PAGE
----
The Honda HR-V is like your favourite jeans-and-shirt combo.
It is comfortable, relatively practical for it has enough pockets for your things, and can be worn just about anywhere.
The only issue is that there are a lot of other people also “wearing” the same ensemble. The only difference is that these folks have Vezels – the parallel-imported twin of the Honda HR-V.
So, post-facelift, does the Honda HR-V now manage to stand out in a sea of Vezels?
SPOT THE DIFFERENCES
Frankly, no. The aesthetic changes to the HR-V are so minor that it took me a while to spot them.
The biggest difference between the pre- and post-facelift HR-V models is that the latter has more chrome on the grille. The headlamps are slightly different, too.
The Honda HR-V also gains a thin strip of chrome between its tail-lights.
Everything else, including the wheels, are identical to the previous model’s.
HAS ANYTHING INSIDE CHANGED?
Yes. Although visually, the Honda HR-V’s interior looks the same, there have been a couple of new additions.
There are now USB ports and a HDMI port, with the former being useful for recharging phones on the go.
The 6-speaker system, which was common across the HR-V LX (higher-spec) and HR-V DX (base spec) variants, is now only available in the former.
Everything else feels familiar, though. Get into the driver’s seat and you’ll be facing the same steering wheel, meters and infotainment system as before.
I like the large storage spaces on the centre console between the front seats. But you shouldn’t leave anything important, like wallets or phones, in the lower bins. You’re likely to forget them.
I am okay with the same infotainment system, which is relatively intuitive.
But I felt that Honda should have done more to raise the HR-V’s practicality. The door bins, for instance, are still only ideal for water bottles.
And the air-conditioning system, while powerful enough to deal with our torrid climate, could use a second climate zone.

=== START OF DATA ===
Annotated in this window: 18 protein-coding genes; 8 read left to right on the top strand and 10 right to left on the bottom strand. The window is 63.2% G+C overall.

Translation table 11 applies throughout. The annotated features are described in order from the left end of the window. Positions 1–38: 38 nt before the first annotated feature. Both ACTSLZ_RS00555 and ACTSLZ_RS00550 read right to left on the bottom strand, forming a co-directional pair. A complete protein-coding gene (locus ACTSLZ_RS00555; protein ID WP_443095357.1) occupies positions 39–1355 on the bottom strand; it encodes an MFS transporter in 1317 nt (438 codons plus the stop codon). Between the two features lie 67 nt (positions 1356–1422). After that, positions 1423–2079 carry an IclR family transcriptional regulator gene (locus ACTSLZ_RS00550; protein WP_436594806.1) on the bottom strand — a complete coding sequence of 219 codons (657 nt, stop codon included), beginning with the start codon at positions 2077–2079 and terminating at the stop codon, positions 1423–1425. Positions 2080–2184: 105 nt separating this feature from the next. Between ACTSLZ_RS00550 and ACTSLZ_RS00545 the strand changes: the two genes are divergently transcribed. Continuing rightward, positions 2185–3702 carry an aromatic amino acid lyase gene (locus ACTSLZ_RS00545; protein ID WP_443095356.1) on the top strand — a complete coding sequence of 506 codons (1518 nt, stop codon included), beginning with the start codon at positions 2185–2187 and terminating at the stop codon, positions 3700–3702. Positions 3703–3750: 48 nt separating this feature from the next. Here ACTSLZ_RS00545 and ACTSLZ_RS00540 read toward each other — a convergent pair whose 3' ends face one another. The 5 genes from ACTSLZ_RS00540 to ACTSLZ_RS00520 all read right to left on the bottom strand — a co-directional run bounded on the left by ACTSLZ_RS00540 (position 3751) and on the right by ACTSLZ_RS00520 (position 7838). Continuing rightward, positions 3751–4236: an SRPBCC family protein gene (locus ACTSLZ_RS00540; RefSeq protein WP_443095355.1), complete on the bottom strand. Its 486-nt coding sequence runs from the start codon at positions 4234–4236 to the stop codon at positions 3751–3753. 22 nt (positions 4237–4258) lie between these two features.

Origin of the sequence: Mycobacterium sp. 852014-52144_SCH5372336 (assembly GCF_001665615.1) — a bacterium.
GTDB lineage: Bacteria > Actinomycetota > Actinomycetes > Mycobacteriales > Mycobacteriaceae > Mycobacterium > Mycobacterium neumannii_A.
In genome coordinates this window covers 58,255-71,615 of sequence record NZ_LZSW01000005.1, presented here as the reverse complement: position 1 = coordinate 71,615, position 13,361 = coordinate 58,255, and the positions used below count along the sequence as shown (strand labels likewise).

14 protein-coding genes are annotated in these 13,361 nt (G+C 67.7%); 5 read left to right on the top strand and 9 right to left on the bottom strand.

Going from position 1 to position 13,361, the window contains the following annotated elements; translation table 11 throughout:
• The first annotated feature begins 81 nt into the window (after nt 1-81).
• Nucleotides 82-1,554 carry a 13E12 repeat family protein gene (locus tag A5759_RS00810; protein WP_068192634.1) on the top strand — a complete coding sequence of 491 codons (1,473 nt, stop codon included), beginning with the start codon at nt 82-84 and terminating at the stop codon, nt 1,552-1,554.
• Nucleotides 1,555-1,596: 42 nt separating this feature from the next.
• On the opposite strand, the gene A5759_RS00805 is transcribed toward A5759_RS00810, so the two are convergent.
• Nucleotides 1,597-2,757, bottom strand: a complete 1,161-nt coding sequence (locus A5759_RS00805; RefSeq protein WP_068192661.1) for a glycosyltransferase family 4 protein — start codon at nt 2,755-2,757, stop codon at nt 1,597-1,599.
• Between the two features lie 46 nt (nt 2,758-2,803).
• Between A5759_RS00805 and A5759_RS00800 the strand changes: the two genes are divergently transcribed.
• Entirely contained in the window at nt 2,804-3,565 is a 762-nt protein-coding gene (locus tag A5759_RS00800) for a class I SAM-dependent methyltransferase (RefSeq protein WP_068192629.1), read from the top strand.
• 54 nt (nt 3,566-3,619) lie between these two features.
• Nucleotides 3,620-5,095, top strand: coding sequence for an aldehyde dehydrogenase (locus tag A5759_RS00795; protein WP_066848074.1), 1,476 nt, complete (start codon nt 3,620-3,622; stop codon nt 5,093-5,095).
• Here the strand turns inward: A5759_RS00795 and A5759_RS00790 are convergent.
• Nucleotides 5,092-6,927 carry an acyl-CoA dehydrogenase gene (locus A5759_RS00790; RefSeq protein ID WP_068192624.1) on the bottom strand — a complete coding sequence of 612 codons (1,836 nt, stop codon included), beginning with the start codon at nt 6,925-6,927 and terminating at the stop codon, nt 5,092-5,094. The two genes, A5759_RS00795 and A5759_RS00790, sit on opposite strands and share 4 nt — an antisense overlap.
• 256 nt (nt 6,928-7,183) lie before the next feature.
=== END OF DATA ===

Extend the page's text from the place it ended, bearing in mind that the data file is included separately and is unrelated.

The backseat (above) remains unchanged as well. Here, the carmaker could have made some very cushy additions.
An extra pair of air-con vents would be very welcome. And if the backrests could be taller, that would be nice, too.
But the Honda HR-V’s backseat still ticks the right boxes. It is very spacious, offering lots of legroom and headroom.
And the middle occupant doesn’t have to feel awkward either, thanks to the negligible floor protrusion. And the centre headrest is also the same size as the other two.
DOES IT DRIVE DIFFERENTLY?
Short answer: no. Drivetrain-wise, the Honda HR-V still has the same naturally aspirated 1.5-litre 4-cylinder paired to a CVT.
The outputs are still 128hp (130ps) and 155Nm at 4600rpm. The century sprint time of 11.8 seconds for the LX variant is also unchanged.
On the go, the HR-V feels peppy from rest till about 70km/h. After that, you’ll need to keep your right foot pressed down hard if you want swifter progress.
This is just about right for city driving. And if you’re concerned about fuel consumption, there are two features that can help.
One is the glowing ring that surrounds the speedometer. Whenever it glows green, you’re driving economically.
The second is the “Econ” button located on the right side of the dashboard below the steering wheel. Pressing this makes the accelerator pedal less responsive and reduces the air-con compressor’s power to save fuel.
The Honda HR-V is not the nimblest crossover around, but as long as you’re not pushing hard, it’s fine. This is how the majority of motorists drive anyway.
Overall visibility is good and the ride quality is pliant. My one peeve is the road/tyre noise, which is more intrusive than expected.
WHO IS THE HONDA HR-V FOR THEN?
Just going by the numbers on the road (Vezels included), the answer is most motorists.
The HR-V is Honda’s modern-day (in an age where everyone wants a crossover or SUV) answer to the Toyota Corolla. It ticks all the right boxes for most drivers, especially those with families.
Roomy, practical, easy to drive and with a higher hip point, easy ingress/egress, too.
The Honda HR-V really is like your favourite jeans-and-shirt ensemble. You can’t go wrong wearing it.
You just have to be okay seeing a lot of other people clad in the same outfit, too.
Honda HR-V LX 1.5 (A)
ENGINE 1496cc, 16-valves, inline-4
MAX POWER 128hp at 6600rpm
MAX TORQUE 155Nm at 4600rpm
0-100KM/H 11.8 seconds
TOP SPEED 181km/h
CONSUMPTION 17.5km/L (combined)
CO2 EMISSION 129g/km
LIST PRICE INCL. COE $108,999
AGENT Kah Motor